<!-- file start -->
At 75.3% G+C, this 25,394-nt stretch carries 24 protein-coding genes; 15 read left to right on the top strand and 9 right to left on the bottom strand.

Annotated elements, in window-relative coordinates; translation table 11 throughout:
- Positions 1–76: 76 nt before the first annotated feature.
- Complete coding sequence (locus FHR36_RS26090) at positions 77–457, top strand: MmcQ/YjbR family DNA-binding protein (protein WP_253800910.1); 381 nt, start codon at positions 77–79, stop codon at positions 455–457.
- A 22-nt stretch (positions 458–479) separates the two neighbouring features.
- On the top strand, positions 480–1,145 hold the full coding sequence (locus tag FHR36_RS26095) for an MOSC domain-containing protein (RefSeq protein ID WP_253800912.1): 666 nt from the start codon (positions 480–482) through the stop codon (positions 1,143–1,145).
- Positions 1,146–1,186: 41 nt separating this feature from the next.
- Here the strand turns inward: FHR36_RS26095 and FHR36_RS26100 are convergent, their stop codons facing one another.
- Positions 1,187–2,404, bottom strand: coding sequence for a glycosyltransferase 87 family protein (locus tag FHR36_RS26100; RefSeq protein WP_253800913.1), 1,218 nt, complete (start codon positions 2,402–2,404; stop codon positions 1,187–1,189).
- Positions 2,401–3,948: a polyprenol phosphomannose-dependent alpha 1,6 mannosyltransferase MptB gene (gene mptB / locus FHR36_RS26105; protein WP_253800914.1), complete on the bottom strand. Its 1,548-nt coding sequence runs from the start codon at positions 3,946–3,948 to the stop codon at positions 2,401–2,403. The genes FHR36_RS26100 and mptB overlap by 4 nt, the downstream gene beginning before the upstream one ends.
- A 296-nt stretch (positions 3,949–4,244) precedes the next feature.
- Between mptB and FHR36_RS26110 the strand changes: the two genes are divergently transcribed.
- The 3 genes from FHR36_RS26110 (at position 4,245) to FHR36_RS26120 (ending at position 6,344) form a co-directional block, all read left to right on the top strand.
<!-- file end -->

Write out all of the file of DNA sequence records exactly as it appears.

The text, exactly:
At 75.3% G+C, this 25,394-nt stretch carries 24 protein-coding genes; 15 read left to right on the top strand and 9 right to left on the bottom strand.

Annotated elements, in window-relative coordinates; translation table 11 throughout:
- Positions 1–76: 76 nt before the first annotated feature.
- Complete coding sequence (locus FHR36_RS26090) at positions 77–457, top strand: MmcQ/YjbR family DNA-binding protein (protein WP_253800910.1); 381 nt, start codon at positions 77–79, stop codon at positions 455–457.
- A 22-nt stretch (positions 458–479) separates the two neighbouring features.
- On the top strand, positions 480–1,145 hold the full coding sequence (locus tag FHR36_RS26095) for an MOSC domain-containing protein (RefSeq protein ID WP_253800912.1): 666 nt from the start codon (positions 480–482) through the stop codon (positions 1,143–1,145).
- Positions 1,146–1,186: 41 nt separating this feature from the next.
- Here the strand turns inward: FHR36_RS26095 and FHR36_RS26100 are convergent, their stop codons facing one another.
- Positions 1,187–2,404, bottom strand: coding sequence for a glycosyltransferase 87 family protein (locus tag FHR36_RS26100; RefSeq protein WP_253800913.1), 1,218 nt, complete (start codon positions 2,402–2,404; stop codon positions 1,187–1,189).
- Positions 2,401–3,948: a polyprenol phosphomannose-dependent alpha 1,6 mannosyltransferase MptB gene (gene mptB / locus FHR36_RS26105; protein WP_253800914.1), complete on the bottom strand. Its 1,548-nt coding sequence runs from the start codon at positions 3,946–3,948 to the stop codon at positions 2,401–2,403. The genes FHR36_RS26100 and mptB overlap by 4 nt, the downstream gene beginning before the upstream one ends.
- A 296-nt stretch (positions 3,949–4,244) precedes the next feature.
- Between mptB and FHR36_RS26110 the strand changes: the two genes are divergently transcribed.
- The 3 genes from FHR36_RS26110 (at position 4,245) to FHR36_RS26120 (ending at position 6,344) form a co-directional block, all read left to right on the top strand.